Twitter will pay $150 million for targeting advertising based on people’s security phone numbers

Twitter will pay $150 million for targeting advertising based on people’s security phone numbers

The Department of Justice (DOJ) and the Federal Trade Commission (FTC) have agreed to pay Twitter $150 million to resolve a privacy dispute (FTC). The agreement, which was announced today, resolves an allegation that Twitter exploited members’ email addresses and phone numbers for targeted advertising without their consent. Twitter must also accept audits of its data privacy programme, among other restrictions, in addition to the fine.

According to the legal filing, between 2013 and 2019, Twitter misrepresented its policies to users, in violation of both the FTC Act and an order from a previous settlement in 2011. Users were prompted to add a phone number or email address in order to enable security features such as two-factor authentication.

In actuality, Twitter included such data into its ad targeting data as well. It apologised for the conduct in 2019, stating the addresses and phone numbers were “inadvertently” routed into its ad system. According to the complaint, Twitter falsely claimed to comply with the European Union-US and Swiss-US Privacy Shield Frameworks throughout that time, which limited how companies may repurpose user data.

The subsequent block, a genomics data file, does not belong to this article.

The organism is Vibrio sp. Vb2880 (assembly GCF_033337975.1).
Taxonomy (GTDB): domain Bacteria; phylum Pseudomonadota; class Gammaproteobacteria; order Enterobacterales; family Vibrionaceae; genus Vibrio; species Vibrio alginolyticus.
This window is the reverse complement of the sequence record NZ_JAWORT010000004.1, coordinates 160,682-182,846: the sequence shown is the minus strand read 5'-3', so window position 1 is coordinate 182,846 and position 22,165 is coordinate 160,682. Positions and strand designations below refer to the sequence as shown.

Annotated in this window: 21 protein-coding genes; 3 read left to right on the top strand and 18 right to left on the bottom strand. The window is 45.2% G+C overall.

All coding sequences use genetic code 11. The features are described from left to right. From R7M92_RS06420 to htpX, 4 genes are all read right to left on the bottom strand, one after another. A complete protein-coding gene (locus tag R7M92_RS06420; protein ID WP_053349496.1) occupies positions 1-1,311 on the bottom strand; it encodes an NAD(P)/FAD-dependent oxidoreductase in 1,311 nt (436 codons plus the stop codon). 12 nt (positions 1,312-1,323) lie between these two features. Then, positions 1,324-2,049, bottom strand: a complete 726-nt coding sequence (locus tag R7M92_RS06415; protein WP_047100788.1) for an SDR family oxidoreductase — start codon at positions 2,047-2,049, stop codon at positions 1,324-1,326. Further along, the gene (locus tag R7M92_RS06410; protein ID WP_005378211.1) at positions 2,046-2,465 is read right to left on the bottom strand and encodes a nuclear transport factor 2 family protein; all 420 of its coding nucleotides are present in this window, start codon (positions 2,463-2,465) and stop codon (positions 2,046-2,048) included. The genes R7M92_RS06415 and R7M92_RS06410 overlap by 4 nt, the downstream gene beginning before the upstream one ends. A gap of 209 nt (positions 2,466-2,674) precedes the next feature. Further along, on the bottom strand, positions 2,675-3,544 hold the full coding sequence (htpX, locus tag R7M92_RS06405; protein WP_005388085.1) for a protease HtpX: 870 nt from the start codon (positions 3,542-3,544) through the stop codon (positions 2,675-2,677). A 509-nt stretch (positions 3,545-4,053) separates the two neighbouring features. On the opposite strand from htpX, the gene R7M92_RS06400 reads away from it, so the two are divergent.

In a statement, Associate Attorney General Vanita Gupta said, “The $150 million penalty reflects the seriousness of the allegations against Twitter, and the substantial new compliance measures to be imposed as a result of today’s proposed settlement will help prevent further misleading tactics that threaten users’ privacy.” In 2019, the Federal Trade Commission (FTC) fined Facebook $5 billion for a similar behaviour and other privacy violations.

Twitter will be required to maintain a “comprehensive” privacy and information security programme, as well as conduct frequent testing and audits of its safeguards, under the new compliance standards. After a federal court approves the settlement, it must notify anybody who joined Twitter before September 2019.

In a blog post and a tweet thread, Twitter’s chief privacy officer Damien Kieran recognised the payment. Kieran tweeted, “Our settlement with the FTC reflects Twitter’s pre-existing commitments and investments in security and privacy.” “We will continue to partner with our regulators to make sure they understand how security and privacy practices at Twitter are always evolving for the better.”

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